As Mark Reuss, General Motors Co.’s North America president, entered his first State Fair of Texas yesterday, he could see what GM is up against in a crucial battleground state for full-size pickup sales.
He drove past Toyota Motor Corp.’s truck display where a Tundra dangled 50 feet overhead; a mechanical bull situated among Chrysler Group LLC’s Ram pickups with banners boasting the Truck of Texas award; and finally a towering oil derrick with a Ford Motor Co. F-Series spinning atop with decals reading “Best selling truck” and “36 years running.”
“Everybody drives pickups and loves pickups here,” Reuss said in an interview at the fair in Dallas, where GM revealed its new heavy-duty trucks. The regular half-ton pickups, all-new this year, began arriving in showrooms in May. “It feels bigger than life, and it is.”
GM, which hadn’t redesigned its pickups since 2006, has seen its Chevrolet Silverado and GMC Sierra combined market share slip to 33 percent in the Texas half-ton truck market last year from 36 percent in 2008, according to researcher Polk. That puts it behind Ford’s F-Series, which is the national leader and top-seller in Texas last year with 38 percent of the state’s market. Reuss said GM can overtake Ford in Texas.
“We’ve got the newest truck in the market; it’s been a long time since General Motors had the newest truck,” Reuss said. “The opinion and recognition of the how good the truck is starts in Texas. If we can win here with a great truck, there are ripple effects here across the whole country.”
Texas is the largest market for new pickups in the U.S., representing one in five vehicles sold in the state last year, according to Polk. It’s about one in eight nationally. More large pickups were purchased in Texas last year than the total for the next three largest truck markets: California, Oklahoma and Florida.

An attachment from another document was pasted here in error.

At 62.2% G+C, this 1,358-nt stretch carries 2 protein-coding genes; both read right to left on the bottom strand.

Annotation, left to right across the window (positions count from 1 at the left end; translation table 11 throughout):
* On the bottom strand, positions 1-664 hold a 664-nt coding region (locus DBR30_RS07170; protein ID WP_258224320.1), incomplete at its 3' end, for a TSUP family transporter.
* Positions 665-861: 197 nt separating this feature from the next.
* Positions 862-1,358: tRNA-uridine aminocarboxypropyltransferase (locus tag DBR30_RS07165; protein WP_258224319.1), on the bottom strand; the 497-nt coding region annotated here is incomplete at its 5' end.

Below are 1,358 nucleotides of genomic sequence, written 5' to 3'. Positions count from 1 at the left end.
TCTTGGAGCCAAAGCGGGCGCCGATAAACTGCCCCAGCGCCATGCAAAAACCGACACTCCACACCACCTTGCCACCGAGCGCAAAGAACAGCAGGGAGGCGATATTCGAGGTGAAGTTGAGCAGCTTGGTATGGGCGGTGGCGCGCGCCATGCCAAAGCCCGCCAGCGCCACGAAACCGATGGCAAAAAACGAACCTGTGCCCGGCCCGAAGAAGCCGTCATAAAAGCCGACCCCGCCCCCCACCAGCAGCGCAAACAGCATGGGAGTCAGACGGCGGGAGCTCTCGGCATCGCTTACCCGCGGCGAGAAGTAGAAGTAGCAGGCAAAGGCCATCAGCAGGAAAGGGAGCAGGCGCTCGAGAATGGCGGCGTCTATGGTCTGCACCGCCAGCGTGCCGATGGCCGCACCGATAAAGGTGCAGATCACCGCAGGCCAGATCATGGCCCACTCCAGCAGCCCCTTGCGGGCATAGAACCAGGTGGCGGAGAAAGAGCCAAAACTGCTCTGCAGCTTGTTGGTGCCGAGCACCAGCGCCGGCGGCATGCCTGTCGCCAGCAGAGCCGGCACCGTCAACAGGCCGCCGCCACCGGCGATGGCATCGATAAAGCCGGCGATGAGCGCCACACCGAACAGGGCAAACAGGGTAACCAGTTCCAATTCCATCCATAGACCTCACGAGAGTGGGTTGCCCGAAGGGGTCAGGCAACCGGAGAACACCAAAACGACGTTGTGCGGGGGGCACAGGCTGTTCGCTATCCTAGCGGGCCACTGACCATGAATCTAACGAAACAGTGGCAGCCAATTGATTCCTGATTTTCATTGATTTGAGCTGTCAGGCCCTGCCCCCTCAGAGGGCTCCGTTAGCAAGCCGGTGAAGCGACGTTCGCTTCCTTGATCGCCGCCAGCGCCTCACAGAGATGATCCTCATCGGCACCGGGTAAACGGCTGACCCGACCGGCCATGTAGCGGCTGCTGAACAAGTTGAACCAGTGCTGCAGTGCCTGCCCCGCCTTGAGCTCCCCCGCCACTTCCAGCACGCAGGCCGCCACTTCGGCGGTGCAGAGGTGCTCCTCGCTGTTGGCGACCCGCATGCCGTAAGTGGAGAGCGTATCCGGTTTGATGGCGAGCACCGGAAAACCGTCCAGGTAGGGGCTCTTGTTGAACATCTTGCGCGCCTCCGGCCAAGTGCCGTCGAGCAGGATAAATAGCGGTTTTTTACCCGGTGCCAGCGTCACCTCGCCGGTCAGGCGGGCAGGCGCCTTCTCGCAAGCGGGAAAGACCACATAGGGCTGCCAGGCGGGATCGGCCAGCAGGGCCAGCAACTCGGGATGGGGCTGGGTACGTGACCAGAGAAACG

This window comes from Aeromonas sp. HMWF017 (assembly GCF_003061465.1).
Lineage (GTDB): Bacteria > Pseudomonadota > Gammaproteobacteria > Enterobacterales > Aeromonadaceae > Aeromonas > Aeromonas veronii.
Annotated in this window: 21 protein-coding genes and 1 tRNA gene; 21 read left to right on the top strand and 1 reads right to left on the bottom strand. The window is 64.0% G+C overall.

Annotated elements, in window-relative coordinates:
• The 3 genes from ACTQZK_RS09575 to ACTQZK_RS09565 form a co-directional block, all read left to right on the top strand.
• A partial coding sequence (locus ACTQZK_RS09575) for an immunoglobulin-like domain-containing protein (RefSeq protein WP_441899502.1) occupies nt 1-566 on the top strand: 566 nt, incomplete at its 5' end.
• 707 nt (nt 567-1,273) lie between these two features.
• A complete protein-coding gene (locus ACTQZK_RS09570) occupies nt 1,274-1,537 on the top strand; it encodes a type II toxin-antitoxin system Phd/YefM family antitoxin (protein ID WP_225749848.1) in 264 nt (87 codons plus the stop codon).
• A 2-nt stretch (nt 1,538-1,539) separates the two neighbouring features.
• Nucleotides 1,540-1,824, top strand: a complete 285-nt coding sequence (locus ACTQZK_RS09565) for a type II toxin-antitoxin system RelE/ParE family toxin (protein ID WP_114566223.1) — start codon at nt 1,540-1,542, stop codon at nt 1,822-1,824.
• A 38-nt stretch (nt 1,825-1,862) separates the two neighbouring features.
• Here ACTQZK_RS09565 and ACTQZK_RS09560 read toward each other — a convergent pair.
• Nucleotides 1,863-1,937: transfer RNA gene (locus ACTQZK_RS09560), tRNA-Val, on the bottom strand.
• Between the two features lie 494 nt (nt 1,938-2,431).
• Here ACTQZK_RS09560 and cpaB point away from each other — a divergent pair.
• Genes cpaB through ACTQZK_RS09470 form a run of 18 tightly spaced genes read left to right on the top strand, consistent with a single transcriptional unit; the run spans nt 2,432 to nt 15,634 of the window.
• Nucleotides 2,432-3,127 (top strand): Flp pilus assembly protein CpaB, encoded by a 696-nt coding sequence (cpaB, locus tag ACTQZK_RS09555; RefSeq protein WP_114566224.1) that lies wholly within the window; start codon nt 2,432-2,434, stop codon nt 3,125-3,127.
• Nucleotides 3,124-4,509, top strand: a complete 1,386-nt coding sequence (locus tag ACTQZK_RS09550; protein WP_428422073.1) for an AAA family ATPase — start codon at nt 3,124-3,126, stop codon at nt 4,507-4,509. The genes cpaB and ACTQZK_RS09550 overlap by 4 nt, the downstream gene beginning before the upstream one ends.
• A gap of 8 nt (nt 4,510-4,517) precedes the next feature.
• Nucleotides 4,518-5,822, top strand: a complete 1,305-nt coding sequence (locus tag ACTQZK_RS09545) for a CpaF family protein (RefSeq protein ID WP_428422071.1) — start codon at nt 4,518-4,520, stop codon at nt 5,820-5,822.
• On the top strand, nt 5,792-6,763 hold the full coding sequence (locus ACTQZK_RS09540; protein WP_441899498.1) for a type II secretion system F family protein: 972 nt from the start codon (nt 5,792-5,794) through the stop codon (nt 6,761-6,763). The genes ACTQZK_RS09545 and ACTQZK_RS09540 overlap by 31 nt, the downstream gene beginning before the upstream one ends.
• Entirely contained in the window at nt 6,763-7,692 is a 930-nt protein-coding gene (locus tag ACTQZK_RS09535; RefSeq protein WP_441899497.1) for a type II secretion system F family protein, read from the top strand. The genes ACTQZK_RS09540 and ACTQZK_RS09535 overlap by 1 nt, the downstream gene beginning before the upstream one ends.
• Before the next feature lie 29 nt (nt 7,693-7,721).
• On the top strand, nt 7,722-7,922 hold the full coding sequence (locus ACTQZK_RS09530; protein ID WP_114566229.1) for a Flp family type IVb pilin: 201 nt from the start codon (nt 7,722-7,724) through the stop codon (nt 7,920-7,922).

“There’s more at stake in Texas in terms of volume and opportunities,” said Jessica Caldwell, an analyst with Edmunds.com, a Santa Monica, California-based website that tracks auto sales. “It’s looking like it’s shaping up to be quite the battle between the players.”
GM’s pickups generated an estimated 16 percent of the company’s global earnings before interest and taxes last year and the redesigned versions could boost EBIT by more than $1 billion in 2013, according to a Citigroup Inc. estimate.
“There’s inevitably a lift when there’s a redesign,” said Tom Libby, a Southfield, Michigan-based analyst with Polk. “It’s now Chevrolet and GMC’s turn and they will get a lift, but it’s a short window because they’ve got a new F-Series coming next year.”
At Ford’s 30,000-square-foot (2,800-square-meter) display at the fairgrounds, a billboard boasted: “We own work.” A nearby stadium-appropriate video screen ticked off new F-Series sales under a headline that read: “Every 42 seconds, another F-Series is sold.” Ford executives wore black polo shirts and khaki-colored pants.
“Suits really don’t fit at the state fair,” Joe Hinrichs, Ford president of Americas, said in an interview after Ford’s presentation for the 2015 Ford F-Series Super Duty and King Ranch heavy-duty version, which is named after a working ranch in Texas. He noted that Texas is the only state fair where he speaks.
During his presentation, Hinrichs didn’t miss an opportunity to highlight Ford’s success in Texas. He told the crowd that Ford had delivered its 33 millionth F-Series this year at Sam Pack’s Five Star Ford in Plano.